The Wire complete – all five seasons ( I purchased on a whim, and have been quite pleased)
I’ve been conducting my annual Wire review1, and am in the fifth season.
Is The Wire Dickensian? David Simon dislikes the comparison. In this recent Vice magazine interview he admits a similarity in the “scope of society through the classes” covered by The Wire and Charles Dickens, but says he feels his treatment of the theme has more in common with Tolstoy and Balzac.
The thing that made me laugh about it with Dickens was that Dickens is famous for being passionate about showing you the fault lines of industrial England and where money and power route themselves away from the poor. He would make the case for a much better social compact than existed in Victorian England, but then his verdict would always be: “But thank God a nice old uncle or this heroic lawyer is going to make things better.” In the end, the guy would punk out.
As such, throughout season five the term “Dickensian” is used in a mocking manner to pour scorn on the journalistic values of senior Baltimore Sun editor James Whiting. As Simon says in the same Vice interview: “There was a little bit of tongue-in-cheek satire on the show directed at people who were using Dickens to praise us.”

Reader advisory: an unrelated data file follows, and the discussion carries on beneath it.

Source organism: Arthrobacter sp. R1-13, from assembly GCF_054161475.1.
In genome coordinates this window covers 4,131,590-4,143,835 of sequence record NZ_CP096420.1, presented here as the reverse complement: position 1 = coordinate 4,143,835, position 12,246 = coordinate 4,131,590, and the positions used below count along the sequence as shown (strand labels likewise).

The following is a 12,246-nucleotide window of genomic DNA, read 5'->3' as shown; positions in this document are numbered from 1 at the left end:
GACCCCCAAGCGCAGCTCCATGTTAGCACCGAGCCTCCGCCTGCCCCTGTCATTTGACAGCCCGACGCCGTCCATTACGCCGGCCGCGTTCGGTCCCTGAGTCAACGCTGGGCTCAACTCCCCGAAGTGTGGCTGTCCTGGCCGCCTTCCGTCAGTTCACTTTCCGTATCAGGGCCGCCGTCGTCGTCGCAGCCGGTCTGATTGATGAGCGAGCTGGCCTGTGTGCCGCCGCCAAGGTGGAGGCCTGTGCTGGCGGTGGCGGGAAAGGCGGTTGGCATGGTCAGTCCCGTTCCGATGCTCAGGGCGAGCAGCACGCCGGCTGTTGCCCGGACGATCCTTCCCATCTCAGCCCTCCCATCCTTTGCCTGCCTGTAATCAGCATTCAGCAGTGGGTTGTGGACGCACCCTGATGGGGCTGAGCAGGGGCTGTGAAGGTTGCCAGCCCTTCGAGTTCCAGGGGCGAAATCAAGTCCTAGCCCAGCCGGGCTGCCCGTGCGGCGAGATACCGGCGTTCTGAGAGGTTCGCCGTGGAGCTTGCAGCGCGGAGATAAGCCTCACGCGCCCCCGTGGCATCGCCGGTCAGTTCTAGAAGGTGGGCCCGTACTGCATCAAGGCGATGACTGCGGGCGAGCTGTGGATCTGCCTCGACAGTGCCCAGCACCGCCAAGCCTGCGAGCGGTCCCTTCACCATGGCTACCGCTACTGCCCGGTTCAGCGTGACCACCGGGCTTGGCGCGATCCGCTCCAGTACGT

(Just to be clear: he’s using the word to mock not his critics – but his supporters! Sometimes Simon seems to embody an inversion of a well-known NME cliche: “I just do what I do, and if nobody else likes it, it’s a bonus.”)
Certainly there are points where The Wire parts ways with Dickens. Despite the links between the various strands of society shown on the programme – drug crews, docks, newspapers, police etc – it largely avoids the sort of outrageous coincidences that Dickens routinely relies on, and sentimentality – another Dickens staple – is in the main absent from The Wire, although it does creep in a bit towards the end, the death of Bodie (“You’re a soldier”) being the most glaring example.
(click to continue reading The Wire re-up: season five, episode eight – the Dickensian aspects | Media | guardian.co.uk.)
- there really hasn’t been any better television show [↩]